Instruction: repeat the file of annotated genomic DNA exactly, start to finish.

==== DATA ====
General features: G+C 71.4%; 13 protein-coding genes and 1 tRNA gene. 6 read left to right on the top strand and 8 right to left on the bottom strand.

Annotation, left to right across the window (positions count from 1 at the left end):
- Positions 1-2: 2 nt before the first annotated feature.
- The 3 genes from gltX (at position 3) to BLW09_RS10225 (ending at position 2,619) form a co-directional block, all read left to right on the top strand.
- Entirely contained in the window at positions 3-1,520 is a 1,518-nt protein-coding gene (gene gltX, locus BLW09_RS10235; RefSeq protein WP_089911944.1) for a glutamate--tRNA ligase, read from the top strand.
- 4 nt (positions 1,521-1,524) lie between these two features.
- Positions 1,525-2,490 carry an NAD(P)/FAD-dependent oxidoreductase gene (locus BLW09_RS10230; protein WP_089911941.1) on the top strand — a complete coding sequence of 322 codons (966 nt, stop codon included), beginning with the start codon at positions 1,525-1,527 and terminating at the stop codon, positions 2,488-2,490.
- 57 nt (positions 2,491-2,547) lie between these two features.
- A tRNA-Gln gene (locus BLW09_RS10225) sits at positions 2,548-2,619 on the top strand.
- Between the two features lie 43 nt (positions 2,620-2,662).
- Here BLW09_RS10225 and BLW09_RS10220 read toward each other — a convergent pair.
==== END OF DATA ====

General features: G+C 71.4%; 13 protein-coding genes and 1 tRNA gene. 6 read left to right on the top strand and 8 right to left on the bottom strand.

Annotation, left to right across the window (positions count from 1 at the left end):
- Positions 1-2: 2 nt before the first annotated feature.
- The 3 genes from gltX (at position 3) to BLW09_RS10225 (ending at position 2,619) form a co-directional block, all read left to right on the top strand.
- Entirely contained in the window at positions 3-1,520 is a 1,518-nt protein-coding gene (gene gltX, locus BLW09_RS10235; RefSeq protein WP_089911944.1) for a glutamate--tRNA ligase, read from the top strand.
- 4 nt (positions 1,521-1,524) lie between these two features.
- Positions 1,525-2,490 carry an NAD(P)/FAD-dependent oxidoreductase gene (locus BLW09_RS10230; protein WP_089911941.1) on the top strand — a complete coding sequence of 322 codons (966 nt, stop codon included), beginning with the start codon at positions 1,525-1,527 and terminating at the stop codon, positions 2,488-2,490.
- 57 nt (positions 2,491-2,547) lie between these two features.
- A tRNA-Gln gene (locus BLW09_RS10225) sits at positions 2,548-2,619 on the top strand.
- Between the two features lie 43 nt (positions 2,620-2,662).
- Here BLW09_RS10225 and BLW09_RS10220 read toward each other — a convergent pair.